#28 grype


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Posted 05 June 2014 - 03:16 PM

I have only been doing pottery for a few months, but I use the same method as many people above. I have a 2x2 particle board that I covered in canvas wet and stapled down. I put it on top of a steady workbench or sturdy table and wedge away. I dont have a ton of room, so when I am doing other things I can just move the wedging board off the table and gain back my table space. I am sure it isn't as nice as the plaster wedging tables, but if your on a budget and need room, it does the trick just fine. Eventually I plan to move into the garage and get a nice 2x2 plaster one setup.

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#29 dhPotter


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Posted 05 June 2014 - 03:57 PM

Hello Folks.  This forum is great. 


Not been doing pottery but a few months.

I use the Hardi-board someone else mentioned.  My wedging table is secured to the wall.  The surface slopes away from me at about 15 degrees.  Makes it easy on the wrists and you can really get your weight behind wedging.

#30 Mark C.

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Posted 05 June 2014 - 05:16 PM

I use casting plaster 4 inches thick . I made two in 1971 and they are perfect to this day and get used almost every day.They are on solid thick wood supports. I store 1,000#s of studio use clay under them.



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#31 Amy Eberhardt

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Posted 29 March 2015 - 10:28 PM

I know I'm dredging up an old topic here, but please, forgive me.......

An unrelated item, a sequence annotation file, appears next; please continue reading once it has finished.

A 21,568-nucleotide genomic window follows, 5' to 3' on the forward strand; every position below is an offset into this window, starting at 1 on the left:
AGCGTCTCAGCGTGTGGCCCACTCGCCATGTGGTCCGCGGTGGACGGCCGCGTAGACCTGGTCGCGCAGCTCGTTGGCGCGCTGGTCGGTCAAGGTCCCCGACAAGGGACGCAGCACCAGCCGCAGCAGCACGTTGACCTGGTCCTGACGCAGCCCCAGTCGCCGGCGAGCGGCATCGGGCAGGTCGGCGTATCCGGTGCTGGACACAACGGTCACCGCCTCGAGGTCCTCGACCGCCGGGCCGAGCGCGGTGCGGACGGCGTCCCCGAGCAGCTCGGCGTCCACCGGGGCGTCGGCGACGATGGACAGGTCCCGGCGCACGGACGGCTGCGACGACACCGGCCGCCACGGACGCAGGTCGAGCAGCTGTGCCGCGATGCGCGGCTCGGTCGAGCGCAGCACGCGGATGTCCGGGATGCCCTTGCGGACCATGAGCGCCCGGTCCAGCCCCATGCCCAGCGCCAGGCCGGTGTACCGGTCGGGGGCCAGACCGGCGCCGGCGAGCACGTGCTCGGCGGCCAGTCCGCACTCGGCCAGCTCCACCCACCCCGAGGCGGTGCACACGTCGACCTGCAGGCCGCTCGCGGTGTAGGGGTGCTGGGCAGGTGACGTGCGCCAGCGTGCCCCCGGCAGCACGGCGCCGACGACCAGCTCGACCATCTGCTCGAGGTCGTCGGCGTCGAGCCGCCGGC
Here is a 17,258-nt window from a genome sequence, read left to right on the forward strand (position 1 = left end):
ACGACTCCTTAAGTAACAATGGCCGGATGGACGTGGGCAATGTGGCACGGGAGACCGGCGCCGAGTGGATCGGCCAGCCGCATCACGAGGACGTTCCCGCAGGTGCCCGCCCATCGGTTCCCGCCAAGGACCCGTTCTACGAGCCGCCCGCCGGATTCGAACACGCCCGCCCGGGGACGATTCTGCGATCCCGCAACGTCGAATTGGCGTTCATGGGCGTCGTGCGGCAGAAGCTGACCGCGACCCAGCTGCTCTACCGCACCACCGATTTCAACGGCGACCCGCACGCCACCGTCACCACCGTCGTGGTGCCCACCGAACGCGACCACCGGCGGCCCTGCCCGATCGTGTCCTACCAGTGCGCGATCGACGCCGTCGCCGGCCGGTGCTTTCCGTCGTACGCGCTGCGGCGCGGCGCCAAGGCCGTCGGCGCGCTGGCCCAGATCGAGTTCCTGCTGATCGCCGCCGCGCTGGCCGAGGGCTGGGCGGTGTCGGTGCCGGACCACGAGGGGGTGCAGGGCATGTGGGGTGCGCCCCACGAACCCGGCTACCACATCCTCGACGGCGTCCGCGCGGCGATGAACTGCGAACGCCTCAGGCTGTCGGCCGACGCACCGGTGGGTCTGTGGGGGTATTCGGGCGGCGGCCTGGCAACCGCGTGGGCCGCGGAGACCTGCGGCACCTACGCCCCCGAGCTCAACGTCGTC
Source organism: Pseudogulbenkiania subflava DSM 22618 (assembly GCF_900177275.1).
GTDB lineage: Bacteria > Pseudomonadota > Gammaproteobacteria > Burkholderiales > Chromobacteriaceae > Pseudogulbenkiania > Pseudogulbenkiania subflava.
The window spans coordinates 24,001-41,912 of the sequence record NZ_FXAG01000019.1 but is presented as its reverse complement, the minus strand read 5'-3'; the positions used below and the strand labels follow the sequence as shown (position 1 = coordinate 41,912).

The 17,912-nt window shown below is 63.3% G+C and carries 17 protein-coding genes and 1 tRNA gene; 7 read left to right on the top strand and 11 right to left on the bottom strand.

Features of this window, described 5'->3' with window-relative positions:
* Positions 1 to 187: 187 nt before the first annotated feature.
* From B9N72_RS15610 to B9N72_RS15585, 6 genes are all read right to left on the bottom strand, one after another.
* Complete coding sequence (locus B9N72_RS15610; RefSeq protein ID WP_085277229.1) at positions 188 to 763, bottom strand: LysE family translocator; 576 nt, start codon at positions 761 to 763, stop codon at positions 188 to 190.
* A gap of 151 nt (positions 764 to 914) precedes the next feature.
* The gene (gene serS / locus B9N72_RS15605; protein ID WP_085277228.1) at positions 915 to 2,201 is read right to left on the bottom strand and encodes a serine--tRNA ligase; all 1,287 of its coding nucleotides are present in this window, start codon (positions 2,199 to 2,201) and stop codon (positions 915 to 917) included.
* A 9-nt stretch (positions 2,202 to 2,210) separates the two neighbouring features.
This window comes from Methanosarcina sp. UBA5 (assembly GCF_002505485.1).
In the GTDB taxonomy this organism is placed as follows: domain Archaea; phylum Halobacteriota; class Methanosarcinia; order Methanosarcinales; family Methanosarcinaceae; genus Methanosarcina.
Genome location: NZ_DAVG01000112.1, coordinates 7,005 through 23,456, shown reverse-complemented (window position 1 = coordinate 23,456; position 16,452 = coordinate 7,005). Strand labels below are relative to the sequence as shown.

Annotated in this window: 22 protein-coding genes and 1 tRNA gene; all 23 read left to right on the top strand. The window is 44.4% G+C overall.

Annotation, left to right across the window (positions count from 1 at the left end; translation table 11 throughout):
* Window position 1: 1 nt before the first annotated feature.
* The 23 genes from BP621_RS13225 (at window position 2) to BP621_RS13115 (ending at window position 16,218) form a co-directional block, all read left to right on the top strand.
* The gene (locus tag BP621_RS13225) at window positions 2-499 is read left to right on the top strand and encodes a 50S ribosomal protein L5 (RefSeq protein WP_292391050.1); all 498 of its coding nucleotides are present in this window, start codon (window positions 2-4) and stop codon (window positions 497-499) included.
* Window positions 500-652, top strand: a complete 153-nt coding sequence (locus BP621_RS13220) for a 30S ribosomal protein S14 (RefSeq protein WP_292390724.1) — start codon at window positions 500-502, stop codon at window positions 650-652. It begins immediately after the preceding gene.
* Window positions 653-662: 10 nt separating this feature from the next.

Since last October, I've been slowly but surely, putting together my wedging table.  [a little too slowly to please me, but hey, that's life]


I purchased an old Army/Navy surplus table at auction [I so love auctions!] for a paltry $5. It is all steel with a Formica top. To that, I attached 1" x 3" boards around the rim to create the forms for pouring the plaster in. I also caulked all the way around the inside of this form and up the corners. No leaks! Yay!


In light of everything that goes on around here on a daily basis, is it any wonder that I'm still in the pouring stage of construction? Sheesh! And I thought it took forever to build the house!?!?!? Anyhow, so far, I'm up to about 150 pounds of plaster and still not there. I have another 50 pounds standing by, just waiting for me to have the time to mix it up and pour it.


Once this phase is done, I have a nice piece of duck canvas ready and waiting to be stretched and secured. Thanks for the pointer of wetting it first. Silly me, I never would have thought of that!


The total size of the table is 30" x 48" and will serve both as a wedging table and a work surface for me to dive into hand building as well.